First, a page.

Wednesday, June 3, 2015

Family Heirlooms - Cut and Light

Last night Kathe and I sat with family members at the dinner table in my mother's house and 'talked story' about family for hours.  One of the most delightful stories concerned the enormous table that had been the setting for Thanksgiving dinners at my great grandmother's home back when my mom was a little girl. 

There were a hundred people who sat at the table.  It was enormous.  You could walk underneath this magical table, standing upright, and it took forty people on each corner to lift it.

Such is the nature of magical tables at your grandmother's house.

The table now sits in my mother's kitchen in Bluffton, SC.  It is a beautiful table with claw feet and spiral turned legs.  It is roughly four feet by six feet, and there are a couple of additional leaves to extend it. 



It is a fine piece of furniture.  But it is no Arthurian table of legend. 

While we were talking, I looked down and admired the table.  The antiquarian in me always finds it fun to see pieces that have an old connection to me and my family, and this one was cool.  The wood was quarter sawn oak - a beautiful way of cutting red and white oak (well, mostly those two species are used) that shows off an interesting pattern.

I have always been attracted to quarter sawn oak.  I grew up with wood all around me - from the molding manufacturing business to the building supply business - and I love the fact that there is a 'revealed pattern' if the piece is cut a certain way.  The medullary rays and the growth rings combine to show off a fingerprint - unique to each tree. (For those who are curious to see how you make quarter-sawn lumber, there is a neat video here).

Each quarter sawn pattern is unique to the tree, and is only revealed by alternating the cuts the way the video shows.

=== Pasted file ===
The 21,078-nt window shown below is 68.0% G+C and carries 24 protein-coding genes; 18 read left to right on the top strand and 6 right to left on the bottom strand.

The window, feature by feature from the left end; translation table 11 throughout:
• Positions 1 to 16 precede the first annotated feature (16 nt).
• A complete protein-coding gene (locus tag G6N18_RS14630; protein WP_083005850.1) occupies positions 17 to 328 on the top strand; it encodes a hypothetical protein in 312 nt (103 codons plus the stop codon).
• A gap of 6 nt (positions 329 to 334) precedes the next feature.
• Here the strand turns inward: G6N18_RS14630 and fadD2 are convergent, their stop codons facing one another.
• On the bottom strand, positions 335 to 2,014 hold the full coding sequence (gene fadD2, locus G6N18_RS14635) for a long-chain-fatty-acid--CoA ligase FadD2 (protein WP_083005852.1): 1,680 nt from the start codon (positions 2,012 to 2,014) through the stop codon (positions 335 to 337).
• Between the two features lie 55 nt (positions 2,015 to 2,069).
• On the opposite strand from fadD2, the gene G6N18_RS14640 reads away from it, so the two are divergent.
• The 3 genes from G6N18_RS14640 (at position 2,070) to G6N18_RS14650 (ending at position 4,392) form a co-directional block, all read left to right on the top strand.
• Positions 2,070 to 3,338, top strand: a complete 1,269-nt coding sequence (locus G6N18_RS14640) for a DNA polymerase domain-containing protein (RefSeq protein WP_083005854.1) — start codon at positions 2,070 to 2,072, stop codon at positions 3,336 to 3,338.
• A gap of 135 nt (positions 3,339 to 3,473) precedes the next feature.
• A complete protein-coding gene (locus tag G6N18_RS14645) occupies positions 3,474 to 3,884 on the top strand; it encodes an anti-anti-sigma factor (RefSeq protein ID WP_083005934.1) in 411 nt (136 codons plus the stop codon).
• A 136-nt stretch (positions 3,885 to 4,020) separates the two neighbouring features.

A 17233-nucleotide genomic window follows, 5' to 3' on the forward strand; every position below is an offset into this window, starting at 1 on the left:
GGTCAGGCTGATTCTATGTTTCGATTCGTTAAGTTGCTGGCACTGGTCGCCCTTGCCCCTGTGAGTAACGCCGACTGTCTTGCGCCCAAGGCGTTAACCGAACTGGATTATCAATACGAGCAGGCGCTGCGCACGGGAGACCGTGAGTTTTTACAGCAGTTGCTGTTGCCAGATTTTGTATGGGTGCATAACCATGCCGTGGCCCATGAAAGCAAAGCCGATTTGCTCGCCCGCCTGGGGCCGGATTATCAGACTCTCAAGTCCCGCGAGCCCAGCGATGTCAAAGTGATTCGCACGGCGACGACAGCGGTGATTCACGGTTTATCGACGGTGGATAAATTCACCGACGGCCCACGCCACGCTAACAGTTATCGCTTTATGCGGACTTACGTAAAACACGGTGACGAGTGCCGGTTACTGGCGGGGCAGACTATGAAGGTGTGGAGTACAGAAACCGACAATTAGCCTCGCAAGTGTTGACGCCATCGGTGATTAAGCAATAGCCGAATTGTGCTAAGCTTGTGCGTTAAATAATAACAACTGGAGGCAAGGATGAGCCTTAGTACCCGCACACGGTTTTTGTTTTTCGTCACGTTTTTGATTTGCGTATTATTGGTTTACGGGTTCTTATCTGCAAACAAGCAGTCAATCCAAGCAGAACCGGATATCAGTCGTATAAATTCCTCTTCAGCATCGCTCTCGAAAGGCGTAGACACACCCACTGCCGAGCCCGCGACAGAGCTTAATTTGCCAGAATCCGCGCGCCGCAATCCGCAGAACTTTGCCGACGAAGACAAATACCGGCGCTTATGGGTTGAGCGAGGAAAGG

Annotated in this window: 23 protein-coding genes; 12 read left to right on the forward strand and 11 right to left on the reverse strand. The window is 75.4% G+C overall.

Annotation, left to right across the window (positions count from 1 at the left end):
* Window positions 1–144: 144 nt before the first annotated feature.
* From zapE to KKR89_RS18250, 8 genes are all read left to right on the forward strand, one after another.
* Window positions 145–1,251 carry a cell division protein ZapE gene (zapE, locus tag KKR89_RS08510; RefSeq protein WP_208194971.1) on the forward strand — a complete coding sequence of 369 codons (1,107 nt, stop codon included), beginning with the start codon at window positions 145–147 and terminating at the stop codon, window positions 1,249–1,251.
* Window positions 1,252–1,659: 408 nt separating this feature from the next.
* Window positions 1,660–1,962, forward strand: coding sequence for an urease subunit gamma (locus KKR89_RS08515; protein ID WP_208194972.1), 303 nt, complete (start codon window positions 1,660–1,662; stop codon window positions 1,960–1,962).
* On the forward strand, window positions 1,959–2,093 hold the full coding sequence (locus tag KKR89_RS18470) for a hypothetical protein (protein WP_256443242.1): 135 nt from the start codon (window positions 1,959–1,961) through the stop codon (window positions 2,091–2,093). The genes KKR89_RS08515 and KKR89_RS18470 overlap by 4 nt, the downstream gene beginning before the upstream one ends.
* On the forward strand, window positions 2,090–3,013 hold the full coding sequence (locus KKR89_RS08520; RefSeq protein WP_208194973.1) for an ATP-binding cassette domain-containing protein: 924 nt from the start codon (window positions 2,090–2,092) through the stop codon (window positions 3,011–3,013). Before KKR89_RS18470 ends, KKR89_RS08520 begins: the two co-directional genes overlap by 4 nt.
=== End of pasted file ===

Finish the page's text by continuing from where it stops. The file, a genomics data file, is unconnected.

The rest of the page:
The color difference increases with age - the light bands stay light, and the dark color deepens, and the beauty of the wood just intensifies over time.  Add to that the patina of old wood, and I can hardly tear my eyes away.

Even if it doesn't seat a hundred people.

After looking up the quarter sawn video, I was talking about the process with my mom, and mentioned a similar lapidary process that I still don't fully understand.  Iris agates are very thinly sliced agates, and when they are lit from behind, display a stunning rainbow.  Not every agate will do it, but some will, when subjected to the hand of a master cutter.


Iris Agate.  http://www.lhconklin.com/Gallery_II/QuartzIris.htm
As with the oak plank, it requires a specific cut and a specific play of light to bring out beauty that is already there. 

Isn't that the way it is with people, too?  If you get the right light, make the right cut, and show people off at their best angle, they shine in a unique way.  I look around and see people who are really spectacular at one thing or another.  The most amazing biologists, engineering wunderkinds, woodworkers, public speakers....

And then ones that impress me the most.  Parents.  These guys are ones who are cutting, and buffing, and adding patina to their kids, and like the master cutters, shine the light on their kids to make them shine. 

I look at friends like Allie Griffeth, and I see the shine.  I look at Sarah and Craig Williams and find myself loving the display of the pattern that was carefully buffed and polished to a striking beauty.  I see Joshua Adams and the light shining through him is just amazing.  All around me are kids who have been loved and lovingly molded by their parents.

To me, that is what a family heirloom really is. It is something that is passed down from one generation to another, deepening with time, and becoming more beautiful with each passing year. 




 

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